If you heard the opening track, "Flicker", on the radio you might mistake it for a Randy Newman gem you''d previously missed. Here''s a subtle picture painted in hues garnered from some of the more precious moments he has experienced in the male/female relationship struggle. Gearan has that same warm, sandy vocal quality too. You instantly warm to its easy-to-take tone. His 2002-issued "BACK HOME" (Guernica Records GR0001) is a great album and should have made more of an impact, especially in Europe. It seems at least he has Scandinavia switched on so the rest of us will hopefully now start to play catch up. On the song-writing front, he''s on a roll. If anything, this latest collection is even better than the last. Much of the material is richly character-based and his subjects are loveable and colourful. Given the right amount of exposure, "Green" with the kind of vibe that made The Son of Hickory Holler''s Tramp a hit for OC Smith, could become a standard. The beautifully atmospheric "Long Cold Winter," finds him balancing the vocal delivery somewhere between the velvety realms of Richard Buckner and more raspy edge of Ritchie Havens when he''s in no-time-for-messin-around mode. It''s no secret that Gearan (like many of his contemporaries) is a fan of Chris Smither and "Ease Me Down," which might have come from Fleetwood Mac, circa ''69, is so solid, it threatens to out-stomp the great man he so admires. Some of the songs have imagery so sharp they transport you to the very heart of the place. The pickings are particularly satisfying by the time we reach "Lonesome Willow Creek," which skillfully evokes just the right picture and is dripping so gloriously with good stuff that it matches Dr John or Little Feat. "Trouble Wheels," with just the right dusting of dobro and mandolin and subtle barrelhouse piano tucked away in the background as if it might have been played in the room next door, is just loaded with good energy and so mature it is in the Brook Benton/Fats Domino league. This is not alt-anything. This is as strong a collection of songs as you might be privileged to hear for many a long while, sung and played by someone with a down-home warmth that is cut-above. Another 24-carat name - Guy Clark - was brought to mind with the infectious "Just Like Diamonds." Gearan sparkles alright; with polished facets brighter than most. He''s reputed to be hotter than hell ''live'' too. If you want to check that out, drop into legendary Massachusetts bar, Toad in Porter Square, Cambridge, where right now, he has a Monday night residency with his band.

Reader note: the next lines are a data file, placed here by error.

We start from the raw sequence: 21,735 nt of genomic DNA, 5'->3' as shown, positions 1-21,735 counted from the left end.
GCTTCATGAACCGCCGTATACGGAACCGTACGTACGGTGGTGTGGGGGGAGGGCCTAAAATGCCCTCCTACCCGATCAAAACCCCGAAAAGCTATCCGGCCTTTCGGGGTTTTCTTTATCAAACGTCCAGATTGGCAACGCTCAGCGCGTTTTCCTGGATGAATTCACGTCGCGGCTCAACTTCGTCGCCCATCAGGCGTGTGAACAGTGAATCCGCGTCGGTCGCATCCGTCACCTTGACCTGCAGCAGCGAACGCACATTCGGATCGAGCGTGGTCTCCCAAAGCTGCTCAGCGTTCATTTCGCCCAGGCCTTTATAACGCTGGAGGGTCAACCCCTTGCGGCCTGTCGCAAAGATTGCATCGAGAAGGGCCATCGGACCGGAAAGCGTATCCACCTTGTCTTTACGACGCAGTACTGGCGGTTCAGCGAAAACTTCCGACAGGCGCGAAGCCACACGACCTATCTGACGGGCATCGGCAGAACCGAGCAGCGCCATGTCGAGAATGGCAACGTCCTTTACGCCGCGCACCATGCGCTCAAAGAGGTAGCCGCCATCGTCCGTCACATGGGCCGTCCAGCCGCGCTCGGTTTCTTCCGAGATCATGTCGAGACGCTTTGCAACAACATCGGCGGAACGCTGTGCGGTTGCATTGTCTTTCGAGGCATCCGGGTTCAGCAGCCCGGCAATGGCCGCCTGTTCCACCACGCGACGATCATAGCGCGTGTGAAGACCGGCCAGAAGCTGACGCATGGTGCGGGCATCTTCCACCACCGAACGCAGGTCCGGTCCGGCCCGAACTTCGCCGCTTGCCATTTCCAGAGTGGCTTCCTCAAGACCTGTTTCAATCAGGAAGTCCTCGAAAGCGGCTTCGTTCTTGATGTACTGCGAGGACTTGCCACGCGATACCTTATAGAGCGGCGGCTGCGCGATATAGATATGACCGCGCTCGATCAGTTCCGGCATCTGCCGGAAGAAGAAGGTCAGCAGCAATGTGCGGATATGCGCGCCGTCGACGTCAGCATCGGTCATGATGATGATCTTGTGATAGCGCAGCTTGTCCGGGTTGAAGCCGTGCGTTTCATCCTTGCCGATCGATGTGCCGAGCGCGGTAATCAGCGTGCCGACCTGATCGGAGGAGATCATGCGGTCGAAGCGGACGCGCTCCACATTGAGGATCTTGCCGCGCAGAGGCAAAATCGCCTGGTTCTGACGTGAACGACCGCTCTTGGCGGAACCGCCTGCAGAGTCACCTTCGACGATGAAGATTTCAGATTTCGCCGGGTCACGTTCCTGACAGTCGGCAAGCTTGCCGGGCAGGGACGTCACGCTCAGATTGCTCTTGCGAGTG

Review of Back Home:
This comes from the unknown (to me) artist I was impressed with; off the "A Beanpot of Blues" CD I reviewed in issue 11 of "Blues Matters" magazine. So I dug into what I digged and Tim sent me his current album; with a promise to send me the album he''s working on at present. "Back Home" is full of surprise, firstly Tim''s track off the Boston Blues Festival CD I mentioned above was a Texas styled electric blues. "Back Home" is stripped down acoustic singer/songwriter fare, of Americana. As with this type of music it''s has very personal & artistic inherent quality. The production has a warm fat feel that relieves the listener from those stark & harsh back to basics albums, which are hard on the ear.
"Billy & Ruby" sets off with mandolin giving out a touch of "O Sole Mio", and quickly becomes as Elvis Costello, as anything Elvis himself has come up with. "The Sound of Your Voice" sits in a midway point between John Hammond & Steve Miller, and has an infectious propulsive chugging shuffle. "Shade of Blue" has Tim in hill country, hogs, whiskey stills and square dancing swell over your consciousness. Tim''s voice is full of character, timbre and distinctiveness that one''s attention never wanders. This album evokes so many memory jerkers for me, such as the storytelling "Wind of Fate" with its Eagles/Hitchhiker''s Guide to the Galaxy "Journey of the Sorcerer" banjo. A Tex/mex tune adds variety, and is admirably presented. "Broken" also has a strong Costello structure, while the closer could have well come from either Paul Geremia or Randy Newman. For me Tim Gearan is a remarkable find not just for his song writing & versatility, but for the high quality of his music.
- Billy Hutchinson.